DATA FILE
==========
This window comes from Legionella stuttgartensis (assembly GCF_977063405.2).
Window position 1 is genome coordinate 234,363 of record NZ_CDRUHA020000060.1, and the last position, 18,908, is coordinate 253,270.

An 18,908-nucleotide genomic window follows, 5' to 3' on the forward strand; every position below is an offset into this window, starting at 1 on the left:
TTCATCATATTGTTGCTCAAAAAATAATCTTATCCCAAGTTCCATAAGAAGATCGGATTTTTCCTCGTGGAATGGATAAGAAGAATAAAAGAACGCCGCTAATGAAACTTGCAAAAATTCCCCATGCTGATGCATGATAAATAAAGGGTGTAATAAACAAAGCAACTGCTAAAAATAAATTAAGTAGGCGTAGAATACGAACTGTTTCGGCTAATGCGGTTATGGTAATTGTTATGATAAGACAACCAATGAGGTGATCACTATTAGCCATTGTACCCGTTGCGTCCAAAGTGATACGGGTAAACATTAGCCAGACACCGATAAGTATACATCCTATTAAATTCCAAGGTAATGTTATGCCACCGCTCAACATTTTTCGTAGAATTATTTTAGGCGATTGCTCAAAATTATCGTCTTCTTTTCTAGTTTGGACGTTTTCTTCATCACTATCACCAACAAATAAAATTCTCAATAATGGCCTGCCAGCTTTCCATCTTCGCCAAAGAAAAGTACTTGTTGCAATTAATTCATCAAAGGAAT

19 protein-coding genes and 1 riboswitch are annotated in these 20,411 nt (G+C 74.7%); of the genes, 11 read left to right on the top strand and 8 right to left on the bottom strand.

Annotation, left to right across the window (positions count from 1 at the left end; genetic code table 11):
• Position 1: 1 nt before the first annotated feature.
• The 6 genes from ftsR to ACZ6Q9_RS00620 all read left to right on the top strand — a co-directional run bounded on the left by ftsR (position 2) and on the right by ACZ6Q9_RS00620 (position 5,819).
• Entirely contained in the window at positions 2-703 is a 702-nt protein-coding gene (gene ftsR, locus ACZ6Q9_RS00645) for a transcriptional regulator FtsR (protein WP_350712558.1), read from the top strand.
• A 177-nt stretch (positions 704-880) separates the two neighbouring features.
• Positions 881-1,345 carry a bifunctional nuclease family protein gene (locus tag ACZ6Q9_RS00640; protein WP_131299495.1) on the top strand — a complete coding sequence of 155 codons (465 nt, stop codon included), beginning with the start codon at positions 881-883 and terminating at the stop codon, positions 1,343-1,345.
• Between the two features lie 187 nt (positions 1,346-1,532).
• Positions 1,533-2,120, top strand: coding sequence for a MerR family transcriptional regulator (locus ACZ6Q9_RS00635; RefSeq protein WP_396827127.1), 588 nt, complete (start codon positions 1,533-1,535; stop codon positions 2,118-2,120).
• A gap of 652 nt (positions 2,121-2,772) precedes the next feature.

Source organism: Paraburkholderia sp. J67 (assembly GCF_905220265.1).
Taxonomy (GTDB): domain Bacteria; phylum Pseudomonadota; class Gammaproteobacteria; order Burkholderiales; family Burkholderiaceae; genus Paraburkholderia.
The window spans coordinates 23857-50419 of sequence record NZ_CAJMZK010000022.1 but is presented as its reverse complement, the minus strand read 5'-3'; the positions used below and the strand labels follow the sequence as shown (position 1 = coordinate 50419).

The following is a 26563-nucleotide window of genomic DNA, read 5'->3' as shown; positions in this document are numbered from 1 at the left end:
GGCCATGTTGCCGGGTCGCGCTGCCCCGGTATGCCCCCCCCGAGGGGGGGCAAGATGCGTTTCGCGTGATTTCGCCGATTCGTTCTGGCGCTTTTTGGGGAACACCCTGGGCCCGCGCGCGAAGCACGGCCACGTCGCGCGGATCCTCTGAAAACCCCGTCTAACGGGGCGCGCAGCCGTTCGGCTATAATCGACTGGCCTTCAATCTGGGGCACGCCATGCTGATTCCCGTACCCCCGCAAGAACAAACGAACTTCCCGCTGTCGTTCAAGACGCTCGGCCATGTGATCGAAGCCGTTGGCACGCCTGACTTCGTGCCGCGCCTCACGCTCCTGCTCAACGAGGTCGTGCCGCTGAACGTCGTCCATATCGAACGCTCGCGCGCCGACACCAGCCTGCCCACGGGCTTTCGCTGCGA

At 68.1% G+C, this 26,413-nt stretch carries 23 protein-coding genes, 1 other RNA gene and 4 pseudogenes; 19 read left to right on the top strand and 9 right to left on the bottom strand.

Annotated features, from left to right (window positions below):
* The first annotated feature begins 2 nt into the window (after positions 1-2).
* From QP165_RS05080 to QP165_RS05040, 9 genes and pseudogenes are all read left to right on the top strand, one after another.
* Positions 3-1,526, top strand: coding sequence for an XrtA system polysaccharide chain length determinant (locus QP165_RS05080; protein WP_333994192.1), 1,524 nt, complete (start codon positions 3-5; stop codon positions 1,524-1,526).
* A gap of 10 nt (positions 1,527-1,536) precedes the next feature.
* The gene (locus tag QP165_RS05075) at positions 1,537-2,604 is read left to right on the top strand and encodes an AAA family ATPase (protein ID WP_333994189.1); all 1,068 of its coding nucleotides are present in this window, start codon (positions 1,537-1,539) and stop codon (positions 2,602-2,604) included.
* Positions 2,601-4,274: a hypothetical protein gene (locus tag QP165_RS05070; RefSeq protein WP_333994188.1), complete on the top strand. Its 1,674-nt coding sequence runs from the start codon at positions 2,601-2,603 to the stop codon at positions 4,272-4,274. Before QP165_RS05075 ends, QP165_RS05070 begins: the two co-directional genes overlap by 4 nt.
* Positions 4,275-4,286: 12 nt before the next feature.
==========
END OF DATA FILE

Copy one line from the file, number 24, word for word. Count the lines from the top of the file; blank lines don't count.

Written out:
* Positions 3-1,526, top strand: coding sequence for an XrtA system polysaccharide chain length determinant (locus QP165_RS05080; protein WP_333994192.1), 1,524 nt, complete (start codon positions 3-5; stop codon positions 1,524-1,526).